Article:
‘It would not be in the best interests of Good and its stakeholders’
Attempts by a Gloucestershire-based businessman to unite two of the country’s greenest energy suppliers under one banner have been rebuffed by London-listed Good Energy.
Good’s chairman said that handing the business over to Ecotricity boss Dale Vince would not be in the best interests of Good and its stakeholders.
“Such a takeover would place the collective interests of our investors and customers in combating the climate crisis into the hands of one individual,” chairman Will Whitehorn said.
The rejection could scupper Mr Vince’s £57 million plan to buy Good Energy off the market and combine it with his own company.
Good said the bid undervalued its business.
Although both firms fight to slash carbon emissions from the UK’s electricity supply, Good Energy and Ecotricity have shown little love for one other over the years.
Mr Vince may think the businesses are natural bedfellows but he has repeatedly been batted back by Good Energy, which was founded by Juliet Davenport.
Four years ago the businessman tried to muscle his way onto Good Energy’s board, reportedly unhappy with its support for the Swansea Bay Tidal Lagoon, run by Ms Davenport’s husband.
At the time, Good Energy’s board said it would not be good for the company to have the chief executive of a competitor on its board. The two sides made peace after weeks of back-and-forth.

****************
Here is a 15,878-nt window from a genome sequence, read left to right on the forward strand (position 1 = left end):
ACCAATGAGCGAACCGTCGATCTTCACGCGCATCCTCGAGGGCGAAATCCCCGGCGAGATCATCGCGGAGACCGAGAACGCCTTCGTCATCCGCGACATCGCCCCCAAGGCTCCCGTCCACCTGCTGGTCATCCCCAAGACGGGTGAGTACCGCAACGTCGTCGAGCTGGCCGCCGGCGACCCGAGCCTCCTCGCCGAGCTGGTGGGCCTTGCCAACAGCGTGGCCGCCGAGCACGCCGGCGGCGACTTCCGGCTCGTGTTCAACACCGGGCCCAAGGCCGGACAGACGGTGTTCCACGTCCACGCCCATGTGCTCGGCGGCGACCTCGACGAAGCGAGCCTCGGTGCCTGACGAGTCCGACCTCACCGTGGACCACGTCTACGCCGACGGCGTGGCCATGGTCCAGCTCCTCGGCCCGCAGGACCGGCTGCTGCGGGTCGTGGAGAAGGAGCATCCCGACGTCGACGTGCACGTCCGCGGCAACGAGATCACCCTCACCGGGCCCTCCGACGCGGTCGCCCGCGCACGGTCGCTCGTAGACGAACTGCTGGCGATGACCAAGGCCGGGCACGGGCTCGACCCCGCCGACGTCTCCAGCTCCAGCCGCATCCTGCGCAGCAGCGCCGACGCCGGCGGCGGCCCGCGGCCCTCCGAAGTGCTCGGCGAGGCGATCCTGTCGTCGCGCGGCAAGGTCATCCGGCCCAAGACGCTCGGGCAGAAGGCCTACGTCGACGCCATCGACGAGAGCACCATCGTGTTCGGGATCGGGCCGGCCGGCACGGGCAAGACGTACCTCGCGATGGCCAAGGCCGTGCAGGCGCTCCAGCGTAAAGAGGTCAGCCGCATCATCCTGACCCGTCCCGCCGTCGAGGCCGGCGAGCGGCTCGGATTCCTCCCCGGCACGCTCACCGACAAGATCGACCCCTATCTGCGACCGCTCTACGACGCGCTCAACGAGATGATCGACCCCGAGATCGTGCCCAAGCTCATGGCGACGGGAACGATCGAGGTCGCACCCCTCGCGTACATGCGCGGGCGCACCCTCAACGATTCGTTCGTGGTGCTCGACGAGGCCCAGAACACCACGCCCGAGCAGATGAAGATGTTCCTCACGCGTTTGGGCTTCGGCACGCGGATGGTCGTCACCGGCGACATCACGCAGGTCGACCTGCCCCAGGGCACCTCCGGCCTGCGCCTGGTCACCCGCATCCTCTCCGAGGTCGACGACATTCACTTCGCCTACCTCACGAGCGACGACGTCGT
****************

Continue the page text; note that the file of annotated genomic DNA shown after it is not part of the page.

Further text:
On Wednesday, Good chairman Mr Whitehorn said: “Ecotricity wishes to make Good Energy a renewable generation developer again, an approach we moved away from a number of years ago in favour of supporting small-scale renewable generators through long-term power purchase contracts.
“Ecotricity believes we can compete more effectively together as genuinely green suppliers in a market of similar-looking products.
“This is something Good Energy is already effectively doing by itself, as the only supplier with Uswitch Green Tariff Gold Standard accreditation for all its tariffs.
“Ecotricity has been a loss-making business for the past four years. Its claim that they consider us ‘sister companies, with more in common than separates us’, is contradicted by their history as a disruptive shareholder, voting down 100% of our proposed special resolutions.”